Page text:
The water vapor feedback loop
The standard IPCC models assume constant relative humidity as temperature increases. This assumption makes modeling calculations easy since it allows the Clausius-Clapyeron equation to be used. Keeping constant relative humidity requires a good deal of energy to maintain it in the real atmosphere where a gravitational field exists. The modelers have ignored the energy requirement resulting in a vast overestimation of the water vapor feedback warming.
Recently the increase in humidity has been measured accurately for the first time and is found to be much less than the models assumed. A press release summarizing the new measurements is reproduced below:
Satellite finds warming 'relative' to humidity
“A NASA-funded study found some climate models might be overestimating the amount of water vapor entering the atmosphere as the Earth warms. Since water vapor is the most important heat-trapping greenhouse gas in our atmosphere, some climate forecasts may be overestimating future temperature increases.”
“In response to human emissions of greenhouse gases, like carbon dioxide, the Earth warms, more water evaporates from the ocean, and the amount of water vapor in the atmosphere increases. Since water vapor is also a greenhouse gas, this leads to a further increase in the surface temperature. This effect is known as "positive water vapor feedback." Its existence and size have been contentiously argued for several years.”
“Ken Minschwaner, a physicist at the New Mexico Institute of Mining and Technology, Socorro, N.M., and Andrew Dessler, a researcher with the University of Maryland, College Park, and NASA's Goddard Space Flight Center, Greenbelt, Md, did the study. It is in the March 15 issue of the American Meteorological Society's Journal of Climate. The researchers used data on water vapor in the upper troposphere (10-14 km or 6-9 miles altitude) from NASA's Upper Atmosphere Research Satellite (UARS).”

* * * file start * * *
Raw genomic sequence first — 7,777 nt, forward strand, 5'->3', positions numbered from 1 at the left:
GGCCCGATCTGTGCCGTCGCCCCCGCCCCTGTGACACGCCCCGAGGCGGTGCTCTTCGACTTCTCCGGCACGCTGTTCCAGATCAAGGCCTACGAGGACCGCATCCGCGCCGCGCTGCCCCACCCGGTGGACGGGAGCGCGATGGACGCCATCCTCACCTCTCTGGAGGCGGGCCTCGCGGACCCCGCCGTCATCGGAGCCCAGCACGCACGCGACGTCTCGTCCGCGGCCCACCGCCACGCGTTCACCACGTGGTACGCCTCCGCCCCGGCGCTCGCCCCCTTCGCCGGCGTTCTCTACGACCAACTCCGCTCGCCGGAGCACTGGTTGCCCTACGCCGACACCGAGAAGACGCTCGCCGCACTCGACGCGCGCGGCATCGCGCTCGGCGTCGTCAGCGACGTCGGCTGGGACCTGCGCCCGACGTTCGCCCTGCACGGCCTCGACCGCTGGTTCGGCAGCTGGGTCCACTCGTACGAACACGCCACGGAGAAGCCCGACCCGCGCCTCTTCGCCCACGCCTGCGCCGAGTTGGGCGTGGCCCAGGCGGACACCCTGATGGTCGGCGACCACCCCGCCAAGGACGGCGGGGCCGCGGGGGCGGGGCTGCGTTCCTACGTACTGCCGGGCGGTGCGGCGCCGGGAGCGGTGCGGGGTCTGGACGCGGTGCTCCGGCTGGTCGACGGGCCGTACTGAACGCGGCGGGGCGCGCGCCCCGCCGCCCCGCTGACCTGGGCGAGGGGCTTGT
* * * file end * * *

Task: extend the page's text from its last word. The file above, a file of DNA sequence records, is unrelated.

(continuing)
“Their work verified water vapor is increasing in the atmosphere as the surface warms. They found the increases in water vapor were not as high as many climate-forecasting computer models have assumed. "Our study confirms the existence of a positive water vapor feedback in the atmosphere, but it may be weaker than we expected," Minschwaner said.”
“"One of the responsibilities of science is making good predictions of the future climate, because that's what policy makers use to make their decisions," Dessler said. "This study is another incremental step toward improving those climate predictions," he added.”
“According to Dessler, the size of the positive water vapor feedback is a key debate within climate science circles. Some climate scientists have claimed atmospheric water vapor will not increase in response to global warming, and may even decrease. General circulation models, the primary tool scientists use to predict the future of our climate, forecast the atmosphere will experience a significant increase in water vapor.”
“NASA's UARS satellite was used to measure water vapor on a global scale and with unprecedented accuracy in the upper troposphere. Humidity levels in this part of the atmosphere, especially in the tropics, are important for global climate, because this is where the water vapor has the strongest impact as a greenhouse gas.”
“UARS recorded both specific and relative humidity in the upper troposphere. Specific humidity refers to the actual amount of water vapor in the air. Relative humidity relates to the saturation point, the amount of water vapor in the air divided by the maximum amount of water the air is capable of holding at a given temperature. As air temperatures rise, warm air can hold more water, and the saturation point of the air also increases.”
“In most computer models relative humidity tends to remain fixed at current levels. Models that include water vapor feedback with constant relative humidity predict the Earth's surface will warm nearly twice as much over the next 100 years as models that contain no water vapor feedback.”
“Using the UARS data to actually quantify both specific humidity and relative humidity, the researchers found, while water vapor does increase with temperature in the upper troposphere, the feedback effect is not as strong as models have predicted. "The increases in water vapor with warmer temperatures are not large enough to maintain a constant relative humidity," Minschwaner said. These new findings will be useful for testing and improving global climate models.”